This would be a great gift for that inquisitive teenager who is thinking about a career in computer science or starting their own online business. It's also a great book for those of us, like myself, who are always curious about what lies around the corner -- what will technology bring us next, and how can I be a part of that change?
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Format: Paperback Vine Customer Review of Free Product ( What's this? )
This is not a book, more a collection of essays published over the last few years. It really has little practical application for the commercial web designer, but some interesting ideas.

It is, however, based on an idea which is technically correct, but has little use in the real world: If you had to be a systems programmer to use a computer in the 1940s up till the advent of the Microcomputer, then that makes every computer user a programmer. The tools have evolved, from assembly to languages like C and a command line to the GUI and now web apps - many levels of abstraction from the circuitry inside. Inadvertently, we are all programmers when we use our computers, or even a web browser.

Therefore, it is possible that, will enhanced tools, we can all actually program our computers, regardless of ability. It's a nice idea, but it doesn't hold water. Just because a user can upload their photo, attach a geolocation code, and have it show up on Google Maps, only for another user to take the data and use a mash-up tool to do something else, does not make the first user a programmer.

The age of the materials also shows itself up - who uses 'mash-ups' any more? It's as dated as references to home pages or the information superhighway. As a collection of theoretical essays by people entrenched firmly in research and academia, this book has merit. As a useful guide enabling web designers and programmers to offload work on the user, it has no value.
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Format: Paperback Vine Customer Review of Free Product ( What's this? )
This book is a college level text aimed at computer science students. Areas of user interface design are examined from several different points of view. The material is generally well aimed and useful, though very technical. For programmers or CS students looking to up their game in interface design it can be quite helpful.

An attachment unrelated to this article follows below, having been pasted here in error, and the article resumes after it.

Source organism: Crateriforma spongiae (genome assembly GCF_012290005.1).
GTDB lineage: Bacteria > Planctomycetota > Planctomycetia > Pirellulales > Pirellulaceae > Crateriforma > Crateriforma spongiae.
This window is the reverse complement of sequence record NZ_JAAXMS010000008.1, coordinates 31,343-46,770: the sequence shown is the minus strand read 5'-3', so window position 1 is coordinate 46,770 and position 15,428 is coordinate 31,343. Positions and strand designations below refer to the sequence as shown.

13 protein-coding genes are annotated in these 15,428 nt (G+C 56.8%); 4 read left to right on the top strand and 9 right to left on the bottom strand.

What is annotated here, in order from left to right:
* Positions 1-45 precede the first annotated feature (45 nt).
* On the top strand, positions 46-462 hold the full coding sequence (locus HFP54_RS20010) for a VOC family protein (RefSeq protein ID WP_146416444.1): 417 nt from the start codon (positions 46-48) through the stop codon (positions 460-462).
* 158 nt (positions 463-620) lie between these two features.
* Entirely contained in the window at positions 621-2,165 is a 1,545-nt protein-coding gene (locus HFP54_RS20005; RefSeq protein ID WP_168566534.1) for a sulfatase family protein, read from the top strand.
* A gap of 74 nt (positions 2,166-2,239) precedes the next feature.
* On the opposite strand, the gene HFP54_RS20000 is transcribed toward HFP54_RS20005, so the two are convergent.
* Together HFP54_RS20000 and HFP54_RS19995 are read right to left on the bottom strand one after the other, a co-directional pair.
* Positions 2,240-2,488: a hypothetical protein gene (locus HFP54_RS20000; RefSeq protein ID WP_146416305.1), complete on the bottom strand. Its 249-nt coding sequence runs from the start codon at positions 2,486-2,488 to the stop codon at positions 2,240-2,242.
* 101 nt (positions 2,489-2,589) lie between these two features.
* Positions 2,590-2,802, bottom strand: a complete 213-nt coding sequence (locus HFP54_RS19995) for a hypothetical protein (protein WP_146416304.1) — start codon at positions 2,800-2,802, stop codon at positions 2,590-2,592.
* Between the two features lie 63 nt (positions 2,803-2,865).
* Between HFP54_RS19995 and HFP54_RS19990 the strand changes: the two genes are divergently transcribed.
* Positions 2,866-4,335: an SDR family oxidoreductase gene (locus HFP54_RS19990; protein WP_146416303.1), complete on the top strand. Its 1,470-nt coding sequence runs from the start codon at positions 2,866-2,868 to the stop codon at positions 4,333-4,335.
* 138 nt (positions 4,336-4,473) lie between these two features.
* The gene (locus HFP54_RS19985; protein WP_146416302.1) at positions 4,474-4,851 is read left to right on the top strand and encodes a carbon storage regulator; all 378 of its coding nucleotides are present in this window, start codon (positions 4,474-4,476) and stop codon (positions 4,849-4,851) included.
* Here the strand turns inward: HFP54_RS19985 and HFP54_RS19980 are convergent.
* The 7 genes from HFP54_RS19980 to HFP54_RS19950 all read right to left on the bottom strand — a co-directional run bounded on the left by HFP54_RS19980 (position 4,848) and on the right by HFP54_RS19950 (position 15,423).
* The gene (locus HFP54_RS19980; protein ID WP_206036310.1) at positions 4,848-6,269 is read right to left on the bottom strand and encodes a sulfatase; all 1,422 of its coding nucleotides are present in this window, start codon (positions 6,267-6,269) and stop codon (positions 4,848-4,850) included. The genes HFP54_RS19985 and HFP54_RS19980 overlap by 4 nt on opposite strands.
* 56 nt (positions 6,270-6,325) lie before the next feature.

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Format: Paperback Vine Customer Review of Free Product ( What's this? )
NOT FOR THE CASUAL USER:
I had opted for this book with the intentions of being able to personalize my web experience.
But, the "revolutionary tools" that are supposed to enable me to do all this wonderful stuff, look amazingly like code to me. This book should have been titled "Personalizing the Web", rather than No Code Required. It is not for the casual user. The web guru, might eat it up however.

CODE FOR SIMIPLE STUFF; LOOKS REALLY COMPLEX:
The features, this book talks about creating code to simplify such as using maps in place of directions, currency converters, automating repetitive tasks seem overly simplified compared to the code it takes to create them. It then begs the question; Why? However they may be simplifying the tasks, to group them in an understandable way.

COMBINATION OF VARIOUS CONFERENCES:
As this book is a compilation of various conference presentations (9 chapters were first presented at ACM conferences), it does not bring things together, but instead presents various methods to personalize the web. The reader is left to make conclusions or figure out what is best for them. Each chapter has a summary as to the End Users, Domain of each case, plus a whole lot more. Unfortunately reviewing these quickly illustrate, this book is not for the casual web user.

EXAMPLE OF SOME CHAPTERS:
As an example, the chapter on Customizing and Automating have the following sub chapters:
3. Rewriting the web with Chicken foot: This is a code based Firefox extension.
4. A goal oriented web browser: Two programming tools for the web; Creo and Miro are covered here. They also are code
5. Collaboration scripting for the web: Scripting=Code.
6.